Brazilian poultry imports have doubled since 2014, rising from 15,000 tons a month in October 2014 to 30,000 tons in October 2018. By 2017, they were 44% higher than the previous year, and last year that rose a further 6%, with Brazil eventually accounting for 61.5% of SA’s poultry imports.

Unfortunately for the consumer, low import prices are not passed on to them. Imported chicken is sold at or just below the price of local chicken, ensuring market share growth and substantial profits for importers and middlemen.

The tariff decision will be made by the International Trade Administration Commission (ITAC), the government body that oversees the application of tariffs and duties. Central to its deliberations will be the degree to which Brazil, as the major source of chicken imports, is harming the local and regional markets, causing job losses or preventing local expansion.

The statistics produced by Sapa in support of its tariff application show the impact of the unrelenting flood of imports on local producers. It speaks of serious injury to local poultry producers, including downsizing and job losses, and a deterioration in SA Customs Union’s food security position.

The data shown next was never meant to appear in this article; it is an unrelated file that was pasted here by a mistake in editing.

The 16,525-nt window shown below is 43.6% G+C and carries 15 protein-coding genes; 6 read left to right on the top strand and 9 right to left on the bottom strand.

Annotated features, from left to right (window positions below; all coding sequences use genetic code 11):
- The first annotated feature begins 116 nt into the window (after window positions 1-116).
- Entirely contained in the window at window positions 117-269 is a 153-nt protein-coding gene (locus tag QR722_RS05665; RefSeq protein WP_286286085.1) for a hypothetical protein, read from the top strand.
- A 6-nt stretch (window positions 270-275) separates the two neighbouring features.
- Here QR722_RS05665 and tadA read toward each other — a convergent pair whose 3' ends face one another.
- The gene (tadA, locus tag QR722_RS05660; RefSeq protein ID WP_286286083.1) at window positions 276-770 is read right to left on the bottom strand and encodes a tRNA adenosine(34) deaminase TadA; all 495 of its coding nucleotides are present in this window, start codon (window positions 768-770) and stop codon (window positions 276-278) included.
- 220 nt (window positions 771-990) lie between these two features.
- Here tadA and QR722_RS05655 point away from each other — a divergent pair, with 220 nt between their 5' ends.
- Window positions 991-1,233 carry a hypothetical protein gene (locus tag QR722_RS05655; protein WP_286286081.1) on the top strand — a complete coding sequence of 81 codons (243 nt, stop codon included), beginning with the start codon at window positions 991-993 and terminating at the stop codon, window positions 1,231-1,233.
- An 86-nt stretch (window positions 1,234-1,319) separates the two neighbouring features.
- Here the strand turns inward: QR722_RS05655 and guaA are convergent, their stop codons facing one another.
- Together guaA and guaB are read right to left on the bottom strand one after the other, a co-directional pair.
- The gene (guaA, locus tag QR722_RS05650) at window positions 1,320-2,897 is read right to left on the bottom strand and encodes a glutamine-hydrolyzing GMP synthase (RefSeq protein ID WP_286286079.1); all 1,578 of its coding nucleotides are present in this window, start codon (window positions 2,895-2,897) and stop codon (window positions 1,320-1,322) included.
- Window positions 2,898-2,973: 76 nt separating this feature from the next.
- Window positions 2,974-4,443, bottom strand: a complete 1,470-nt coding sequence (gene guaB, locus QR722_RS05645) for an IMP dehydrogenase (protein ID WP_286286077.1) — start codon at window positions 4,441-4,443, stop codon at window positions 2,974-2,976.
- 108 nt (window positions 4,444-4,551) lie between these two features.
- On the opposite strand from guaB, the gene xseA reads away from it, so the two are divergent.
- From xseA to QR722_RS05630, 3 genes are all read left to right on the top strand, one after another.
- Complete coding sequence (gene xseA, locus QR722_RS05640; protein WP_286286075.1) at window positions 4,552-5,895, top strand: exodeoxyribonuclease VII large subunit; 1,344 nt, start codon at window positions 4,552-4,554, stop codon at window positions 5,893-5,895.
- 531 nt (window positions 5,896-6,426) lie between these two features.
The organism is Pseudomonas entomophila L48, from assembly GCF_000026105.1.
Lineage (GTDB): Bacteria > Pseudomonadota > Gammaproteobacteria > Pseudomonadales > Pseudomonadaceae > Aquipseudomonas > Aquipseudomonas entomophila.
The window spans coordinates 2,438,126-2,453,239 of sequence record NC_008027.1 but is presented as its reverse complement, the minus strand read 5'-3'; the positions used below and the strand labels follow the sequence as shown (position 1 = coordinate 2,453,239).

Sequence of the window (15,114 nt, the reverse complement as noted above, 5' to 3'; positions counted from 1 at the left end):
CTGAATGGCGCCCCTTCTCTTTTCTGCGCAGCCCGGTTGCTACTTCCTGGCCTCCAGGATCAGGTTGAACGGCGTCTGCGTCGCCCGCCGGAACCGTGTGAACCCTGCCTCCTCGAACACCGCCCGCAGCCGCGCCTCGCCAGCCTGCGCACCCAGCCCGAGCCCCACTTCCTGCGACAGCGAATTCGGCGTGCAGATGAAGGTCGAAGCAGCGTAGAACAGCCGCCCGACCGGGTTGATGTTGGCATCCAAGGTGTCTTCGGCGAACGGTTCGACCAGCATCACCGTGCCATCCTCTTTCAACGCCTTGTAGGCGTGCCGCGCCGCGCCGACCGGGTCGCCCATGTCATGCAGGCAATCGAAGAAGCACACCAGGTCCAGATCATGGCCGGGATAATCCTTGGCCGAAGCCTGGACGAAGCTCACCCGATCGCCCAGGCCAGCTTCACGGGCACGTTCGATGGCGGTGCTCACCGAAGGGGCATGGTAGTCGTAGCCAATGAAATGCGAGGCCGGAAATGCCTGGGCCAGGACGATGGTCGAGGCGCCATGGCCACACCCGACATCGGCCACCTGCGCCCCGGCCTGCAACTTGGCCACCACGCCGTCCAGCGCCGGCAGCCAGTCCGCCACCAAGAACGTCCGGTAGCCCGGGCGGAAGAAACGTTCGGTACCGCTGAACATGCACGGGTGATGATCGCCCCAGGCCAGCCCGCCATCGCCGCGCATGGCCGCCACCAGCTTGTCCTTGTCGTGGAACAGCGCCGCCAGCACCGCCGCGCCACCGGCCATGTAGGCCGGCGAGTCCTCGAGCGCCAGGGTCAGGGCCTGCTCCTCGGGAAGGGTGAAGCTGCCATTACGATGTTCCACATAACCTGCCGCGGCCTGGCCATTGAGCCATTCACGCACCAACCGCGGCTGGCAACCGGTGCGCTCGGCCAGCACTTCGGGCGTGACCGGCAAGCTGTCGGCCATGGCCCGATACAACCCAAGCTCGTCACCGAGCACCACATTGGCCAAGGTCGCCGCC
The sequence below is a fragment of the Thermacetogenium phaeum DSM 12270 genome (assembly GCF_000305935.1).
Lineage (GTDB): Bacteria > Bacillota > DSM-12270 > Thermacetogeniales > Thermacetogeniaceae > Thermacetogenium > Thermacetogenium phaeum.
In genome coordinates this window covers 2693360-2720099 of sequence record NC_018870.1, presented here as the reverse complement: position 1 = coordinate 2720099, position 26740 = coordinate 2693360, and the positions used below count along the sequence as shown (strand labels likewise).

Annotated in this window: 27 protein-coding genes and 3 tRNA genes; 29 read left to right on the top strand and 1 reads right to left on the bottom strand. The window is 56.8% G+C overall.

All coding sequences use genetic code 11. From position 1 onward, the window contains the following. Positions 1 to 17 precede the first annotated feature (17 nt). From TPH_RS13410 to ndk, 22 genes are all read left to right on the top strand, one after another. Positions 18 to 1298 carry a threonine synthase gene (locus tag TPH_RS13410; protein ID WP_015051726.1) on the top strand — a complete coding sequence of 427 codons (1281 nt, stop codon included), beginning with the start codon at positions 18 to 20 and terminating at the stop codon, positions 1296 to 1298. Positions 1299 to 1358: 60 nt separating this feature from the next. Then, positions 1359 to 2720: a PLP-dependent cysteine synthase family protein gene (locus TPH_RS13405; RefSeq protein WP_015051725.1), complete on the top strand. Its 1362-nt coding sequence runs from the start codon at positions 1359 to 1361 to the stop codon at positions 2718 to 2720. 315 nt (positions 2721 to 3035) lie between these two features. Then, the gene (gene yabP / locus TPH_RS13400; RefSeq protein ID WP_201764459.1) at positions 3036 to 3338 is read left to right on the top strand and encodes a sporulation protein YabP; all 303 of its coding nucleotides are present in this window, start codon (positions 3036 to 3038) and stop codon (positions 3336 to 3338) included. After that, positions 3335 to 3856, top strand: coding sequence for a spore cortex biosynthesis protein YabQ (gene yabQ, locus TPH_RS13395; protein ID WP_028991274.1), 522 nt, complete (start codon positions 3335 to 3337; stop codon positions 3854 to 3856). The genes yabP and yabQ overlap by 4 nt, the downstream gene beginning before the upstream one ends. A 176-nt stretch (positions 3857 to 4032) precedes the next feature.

This growth in Brazil’s chicken production has come at a price — one food-safety scandal after another. Revelations in 2017 of bribery and corruption related to food-safety inspections led to temporary import bans from a number of countries.

Just last month there was another Brazilian food-safety scare, when salmonella contamination led to the recall of 450 tons of chicken destined for local and export markets. Saudi Arabia blocked imports from five Brazilian producers for “technical” reasons believed to be salmonella-related, and EU countries have maintained a ban on 20 Brazilian producers because of salmonella issues.

SA can ill afford another food-safety crisis after about 200 people died as a result of listeriosis last year. Chicken is the most important source of animal protein in lower-income SA households and it is unfair to expose the vulnerable to these health risks.